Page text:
Additional aliens: Allium fistulosum L. (E-As., garden escape) and A. moly L. (SW-Eur., garden escape).


There is a vast literature on onions. Only a small selection is presented here under.

Banfi E., Galasso G. & Soldano A. (2011) Notes on systematics and taxonomy for the Italian vascular flora. 2. Atti Soc. it. Sci. nat. Museo civ. Stor. nat. Milano 152 (II): 85-106. [available online at:]

Brewster J.L. (2008) Onions and Other Alliums. Wallingford: CABI Publishing.

Davies D. (1992) Alliums. The Ornamental Onions: 168 pp.

Deniz I.G., Genç İ. & Sarı D. (2015) Morphological and molecular data reveal a new species of Allium (Amaryllidaceae) from SW Anatolia, Turkey. Phytotaxa 212(4): 283-292.

Friesen N., Fritsch R. & Bachmann K. (1997) Hybrid origin of some ornamentals of Allium subgenus Melanocrommyum verified with GISH and RAPD. Theoretical and Applied Genetics 95: 1229-1238. [available online at:]

Friesen N., Fritsch R.M. & Blattner F.R. (2006) Phylogeny and new classification of Allium (Alliaceae) based on nuclear ribosomal DNA ITS sequence. Aliso 22: 372-395. [available online at:

Fritsch R.M. (2012) Illustrated key to the sections and subsections and brief general circumscription of Allium subg. Melanocrommyum. Phyton 52(1): 1-37. [available online at:

Fritsch R.M. (2015) Checklist of ornamental Allium species and cultivars currently offered in the trade. Publication in the Internet at:

Fritsch R.M. (2016) A Preliminary Review of Allium subg. Melanocrommyum in Central Asia. Leibniz-Institut für Pflanzengenetik und Kulturpflanzenforschung Gatersleben (IPK): 288 pp. [available online at:

Fritsch R.M. & Abbasi M. (2013) A taxonomic review of Allium subg. Melanocrommyum in Iran. Leibniz-Institut für Pflanzengenetik und Kulturpflanzenforschung Gatersleben: 240 pp. [available online at:

Fritsch R.M., Blattner F.R. & Gurushidze M. (2010) New classification of Allium L. subg. Melanocrommyum (Webb & Berthel.) Rouy (Alliaceae) based on molecular and morphological characters. Phyton 49: 145-320. [available online at:

Fritsch R.M. & Gurushidze M. (2009)  Phylogenetic relationships of ornamental species in Allium L. subg. Melanocrommyum (Webb et Berthel.) Rouy (Alliaceae). Israel Journal of Plant Sciences 57(4): 287-295. [available online at:

Gurushidze M., Fritsch R.M. & Blattner F.R. (2008) Phylogenetic analysis of Allium subg. Melanocrommyum infers cryptic species and demands a new sectional classification. Molecular Phylogenetics and Evolution 49(3): 997-1007. [available online at:

Jäger E.J., Ebel F., Hanelt P. & Müller G. (eds.) (2008) Rothmaler Band 5. Exkursionsflora von Deutschland. Krautige Zier- und Nutzpflanzen. Springer Verlag, Berlin: 880 p.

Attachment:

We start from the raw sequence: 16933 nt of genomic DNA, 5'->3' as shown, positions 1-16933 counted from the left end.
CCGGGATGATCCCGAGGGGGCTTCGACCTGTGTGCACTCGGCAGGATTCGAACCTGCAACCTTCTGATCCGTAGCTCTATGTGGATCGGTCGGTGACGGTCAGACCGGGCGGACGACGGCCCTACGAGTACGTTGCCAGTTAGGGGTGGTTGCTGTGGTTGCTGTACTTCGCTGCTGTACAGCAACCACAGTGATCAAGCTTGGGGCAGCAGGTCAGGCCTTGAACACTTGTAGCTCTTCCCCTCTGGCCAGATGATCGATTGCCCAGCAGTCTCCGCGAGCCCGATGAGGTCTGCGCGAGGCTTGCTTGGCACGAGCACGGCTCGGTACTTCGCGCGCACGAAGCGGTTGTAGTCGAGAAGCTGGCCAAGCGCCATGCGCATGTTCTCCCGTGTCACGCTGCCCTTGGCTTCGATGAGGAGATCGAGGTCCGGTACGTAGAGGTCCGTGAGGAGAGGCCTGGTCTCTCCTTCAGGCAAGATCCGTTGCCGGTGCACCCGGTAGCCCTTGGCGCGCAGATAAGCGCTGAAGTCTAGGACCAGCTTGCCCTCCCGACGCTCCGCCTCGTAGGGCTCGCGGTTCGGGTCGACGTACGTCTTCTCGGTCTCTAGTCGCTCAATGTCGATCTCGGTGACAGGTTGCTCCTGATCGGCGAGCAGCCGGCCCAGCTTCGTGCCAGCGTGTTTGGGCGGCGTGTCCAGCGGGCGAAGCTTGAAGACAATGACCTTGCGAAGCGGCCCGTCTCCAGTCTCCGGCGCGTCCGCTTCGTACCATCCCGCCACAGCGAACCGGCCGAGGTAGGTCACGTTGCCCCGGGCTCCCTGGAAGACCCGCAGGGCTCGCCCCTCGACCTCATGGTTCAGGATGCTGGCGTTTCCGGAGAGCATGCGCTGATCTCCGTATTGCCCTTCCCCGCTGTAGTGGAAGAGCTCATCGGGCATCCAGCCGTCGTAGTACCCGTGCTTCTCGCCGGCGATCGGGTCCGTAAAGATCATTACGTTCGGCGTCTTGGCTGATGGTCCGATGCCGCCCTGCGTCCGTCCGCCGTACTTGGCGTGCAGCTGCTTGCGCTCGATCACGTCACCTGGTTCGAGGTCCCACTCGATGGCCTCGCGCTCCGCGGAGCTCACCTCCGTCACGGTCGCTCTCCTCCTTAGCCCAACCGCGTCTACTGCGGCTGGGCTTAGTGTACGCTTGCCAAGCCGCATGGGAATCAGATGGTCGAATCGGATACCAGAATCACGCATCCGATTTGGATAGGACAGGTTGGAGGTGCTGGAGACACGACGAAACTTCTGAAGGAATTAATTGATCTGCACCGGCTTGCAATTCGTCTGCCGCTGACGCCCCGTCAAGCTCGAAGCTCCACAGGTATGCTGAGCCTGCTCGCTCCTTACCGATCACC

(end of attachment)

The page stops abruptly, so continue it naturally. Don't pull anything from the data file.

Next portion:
Khassanov F.O., Yengalycheva S.S. & Japakova U.N. (1997) Taxonomic remarks on Allium sect. Allium s. lat. Bot. Jahrb. Syst. 119(2): 267-275. [available online at:

Kollman F. (1993) The genus Allium in the Middle East., Proceedings of the Fifth Optima Meeting. Optima 5: 91-107.

Lambinon J. & Verloove F. (avec coll. Delvosalle L., Toussaint B., Geerinck D., Hoste I., Van Rossum F., Cornier B., Schumacker R., Vanderpoorten A. & Vannerom H.) (2012) Nouvelle Flore de la Belgique, du Grand-Duché de Luxembourg, du Nord de la France et des Régions voisines (Ptéridophytes et Spermatophytes). Sixième édition. Jardin botanique national de Belgique, Meise: CXXXIX + 1195 p.

Lebeau J. (1954) Plantes trouvées en 1952 et 1953 au terrain d’immondices de la Ville de Charleroi à Jamioulx, au cours d’une cinquantaine de promenades. Nat. Mosana 6: 59-61.

Mathew B. (1996) A Review of Allium section Allium: ix + 176 pp.

McNeal Jr. D.W. & Jacobsen T.D. (2002) Allium. In: Flora of North America Editorial Committee (eds.), Flora of North America, vol. 26. Oxford University Press, New York-Oxford: 39-40. [available online at:]

Moore H.E. Jr. (1954) The cultivated Alliums. I. The broad-leaved onions. Baileya 2: 103-113.

Moore H.E. Jr. (1954) The cultivated Alliums. II. Baileya 2: 117-123.

Moore H.E. Jr. (1955) The cultivated Alliums. III. Baileya 3: 137-149.

Moore H.E. Jr. (1955) The cultivated Alliums. IV. Baileya 3: 156-167.

Stace C. (2010) New flora of the British Isles, 3th ed.: XXXII + 1232 p. Cambridge University Press.

Stearn W.T. (1978) European species of Allium and allied genera of Alliaceae: a synonymic enumeration. Ann. Mus. Goulandris 4: 83-198.

Stearn W.T. (1981) The genus Allium in the Balkan peninsula. Bot. Jahrb. Syst. 102: 201-213.

Stearn W.T. (1986) Allium. In: Walters S.M. & al. (eds.), The European Garden Flora, vol. 1: 233-246. Cambridge University Press, Cambridge.

Stearn W.T. (1992) How many species of Allium are known? Kew Mag. 9: 180-182.

Tison J.-M. & de Foucault B. (coord.) 2014) Flora Gallica. Flore de France. Editions Biotope, Mèze : xx + 1196 p.

Van der Meijden R. (2005) Heukels’ Flora van Nederland (23e druk). Wolters-Noordhoff, Groningen: 685 p.

Vvedenskii A.I. (1935) Allium. In: Komarov V.A. (ed.), Flora U.S.S.R., vol. 4: 112–280. Botanical Institute of Academy of Science, Leningrad. [available online at:]

Xu J-M. & Kamelin R.V. (2000) Allium. In: Wu Z.Y. & Raven P.H. (eds.), Flora of China, vol. 24: 165–202. Science Press and Missouri Botanical Garden Press, Beijing and St. Louis. [available online at:]

Taxonomic name: 
Scratchpads developed and conceived by (alphabetical): Ed Baker, Katherine Bouton Alice Heaton Dimitris Koureas, Laurence Livermore, Dave Roberts, Simon Rycroft, Ben Scott, Vince Smith